When initially diagnosing CNV, we have these criteria of activity: sea-fan shape, multiple anastomoses and loops, branching, peripheral arcade, and perilesional halo. After injection, we have these criteria of quiescence: absence of a defined shape, no branching, only large and voluminous mature vessels without anastomoses, no loops, no arcade, and no peri-lesional halo.

DRI OCT Triton SS OCTA fosters effective follow-up and treatment with a point-by-point post-processing tracker. For example, after a loading dose of anti-VEGF, we might observe dramatic decrease in hyper signal, hyper flow, and PED. We may continue to inject until visual acuity is stable. In another instance, if after 3 months we observe persistence of partial peripheral arcade, we would continue to inject, and then if after 4- and 6-month follow-ups we observe regression of loops, branching, and vessel termini, we would adapt the rhythm of injection to those findings.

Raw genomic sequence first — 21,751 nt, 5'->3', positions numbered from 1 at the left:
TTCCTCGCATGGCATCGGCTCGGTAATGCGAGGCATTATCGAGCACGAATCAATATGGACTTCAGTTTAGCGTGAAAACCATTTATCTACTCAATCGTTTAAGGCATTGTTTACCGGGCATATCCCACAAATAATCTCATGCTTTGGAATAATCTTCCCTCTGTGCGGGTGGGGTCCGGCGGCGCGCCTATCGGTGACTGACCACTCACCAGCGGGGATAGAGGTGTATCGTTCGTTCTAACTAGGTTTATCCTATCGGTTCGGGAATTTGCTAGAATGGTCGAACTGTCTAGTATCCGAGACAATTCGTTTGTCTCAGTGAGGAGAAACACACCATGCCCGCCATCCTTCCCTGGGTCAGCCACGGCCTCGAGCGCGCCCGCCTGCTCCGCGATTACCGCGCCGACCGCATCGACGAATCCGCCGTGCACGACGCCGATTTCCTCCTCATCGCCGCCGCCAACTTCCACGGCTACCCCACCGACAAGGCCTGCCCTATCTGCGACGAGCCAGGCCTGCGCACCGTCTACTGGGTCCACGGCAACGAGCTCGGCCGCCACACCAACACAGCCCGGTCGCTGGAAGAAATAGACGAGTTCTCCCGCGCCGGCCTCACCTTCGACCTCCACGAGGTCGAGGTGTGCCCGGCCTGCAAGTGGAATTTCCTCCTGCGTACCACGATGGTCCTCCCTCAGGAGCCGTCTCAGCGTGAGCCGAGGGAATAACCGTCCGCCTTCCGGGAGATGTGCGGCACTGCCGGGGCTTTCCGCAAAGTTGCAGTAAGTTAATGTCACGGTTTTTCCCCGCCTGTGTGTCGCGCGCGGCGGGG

Customized Follow-up

Figure. Anti-VEGF injection plan based on OCTA quantitative information.

In routine practice, when patients ask if a treated lesion is still active, we can respond by checking the criteria. If we have, for instance, a well-defined shape, few anastomoses, and partial peripheral arcade, the CNV is still active with three of five essential criteria corresponding to fluid persistence on OCT-B scan. A closer look at the still active hyper-signal on the OCT-B scan indicates no colorized flow, indicating that it is an inactive lesion. CNV activity offers diagnosis guidance, but OCTA enables a customized follow-up approach. We can adapt the rhythm of injections with more qualitative information (Figure). When improvement is seen at each follow-up visit, we can choose to treat and extend for longer periods. Evaluation of the findings in those types of cases provide a solid foundation for the decision to treat or not to treat.